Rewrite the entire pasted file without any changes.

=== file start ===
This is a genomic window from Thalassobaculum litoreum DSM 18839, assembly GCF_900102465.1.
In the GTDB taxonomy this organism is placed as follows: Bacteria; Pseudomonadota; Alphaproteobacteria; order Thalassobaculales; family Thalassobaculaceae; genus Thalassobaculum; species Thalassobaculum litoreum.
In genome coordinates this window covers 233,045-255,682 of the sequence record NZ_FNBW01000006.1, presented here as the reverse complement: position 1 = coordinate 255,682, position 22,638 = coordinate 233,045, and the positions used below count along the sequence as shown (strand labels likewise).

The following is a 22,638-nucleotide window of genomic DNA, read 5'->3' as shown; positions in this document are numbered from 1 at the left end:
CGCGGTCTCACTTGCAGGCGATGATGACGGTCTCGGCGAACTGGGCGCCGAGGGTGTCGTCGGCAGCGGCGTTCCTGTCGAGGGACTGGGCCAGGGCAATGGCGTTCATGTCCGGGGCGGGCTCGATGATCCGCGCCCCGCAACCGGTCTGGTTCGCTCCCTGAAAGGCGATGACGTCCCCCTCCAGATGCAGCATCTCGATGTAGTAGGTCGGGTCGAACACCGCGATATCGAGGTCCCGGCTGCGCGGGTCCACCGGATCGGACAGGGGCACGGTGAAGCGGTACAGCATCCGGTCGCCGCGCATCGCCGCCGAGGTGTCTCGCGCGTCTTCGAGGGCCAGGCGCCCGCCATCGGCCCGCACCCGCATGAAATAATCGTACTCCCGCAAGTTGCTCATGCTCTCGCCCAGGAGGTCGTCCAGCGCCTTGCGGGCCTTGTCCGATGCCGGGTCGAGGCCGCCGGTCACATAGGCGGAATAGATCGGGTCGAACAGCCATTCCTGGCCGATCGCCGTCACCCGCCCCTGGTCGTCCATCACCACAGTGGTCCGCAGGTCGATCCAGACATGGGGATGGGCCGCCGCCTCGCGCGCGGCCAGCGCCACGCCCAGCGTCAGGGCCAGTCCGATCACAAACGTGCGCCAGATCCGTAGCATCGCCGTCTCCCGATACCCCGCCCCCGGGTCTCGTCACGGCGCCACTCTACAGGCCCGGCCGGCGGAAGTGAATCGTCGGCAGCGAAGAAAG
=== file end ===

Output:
This is a genomic window from Thalassobaculum litoreum DSM 18839, assembly GCF_900102465.1.
In the GTDB taxonomy this organism is placed as follows: Bacteria; Pseudomonadota; Alphaproteobacteria; order Thalassobaculales; family Thalassobaculaceae; genus Thalassobaculum; species Thalassobaculum litoreum.
In genome coordinates this window covers 233,045-255,682 of the sequence record NZ_FNBW01000006.1, presented here as the reverse complement: position 1 = coordinate 255,682, position 22,638 = coordinate 233,045, and the positions used below count along the sequence as shown (strand labels likewise).

The following is a 22,638-nucleotide window of genomic DNA, read 5'->3' as shown; positions in this document are numbered from 1 at the left end:
CGCGGTCTCACTTGCAGGCGATGATGACGGTCTCGGCGAACTGGGCGCCGAGGGTGTCGTCGGCAGCGGCGTTCCTGTCGAGGGACTGGGCCAGGGCAATGGCGTTCATGTCCGGGGCGGGCTCGATGATCCGCGCCCCGCAACCGGTCTGGTTCGCTCCCTGAAAGGCGATGACGTCCCCCTCCAGATGCAGCATCTCGATGTAGTAGGTCGGGTCGAACACCGCGATATCGAGGTCCCGGCTGCGCGGGTCCACCGGATCGGACAGGGGCACGGTGAAGCGGTACAGCATCCGGTCGCCGCGCATCGCCGCCGAGGTGTCTCGCGCGTCTTCGAGGGCCAGGCGCCCGCCATCGGCCCGCACCCGCATGAAATAATCGTACTCCCGCAAGTTGCTCATGCTCTCGCCCAGGAGGTCGTCCAGCGCCTTGCGGGCCTTGTCCGATGCCGGGTCGAGGCCGCCGGTCACATAGGCGGAATAGATCGGGTCGAACAGCCATTCCTGGCCGATCGCCGTCACCCGCCCCTGGTCGTCCATCACCACAGTGGTCCGCAGGTCGATCCAGACATGGGGATGGGCCGCCGCCTCGCGCGCGGCCAGCGCCACGCCCAGCGTCAGGGCCAGTCCGATCACAAACGTGCGCCAGATCCGTAGCATCGCCGTCTCCCGATACCCCGCCCCCGGGTCTCGTCACGGCGCCACTCTACAGGCCCGGCCGGCGGAAGTGAATCGTCGGCAGCGAAGAAAG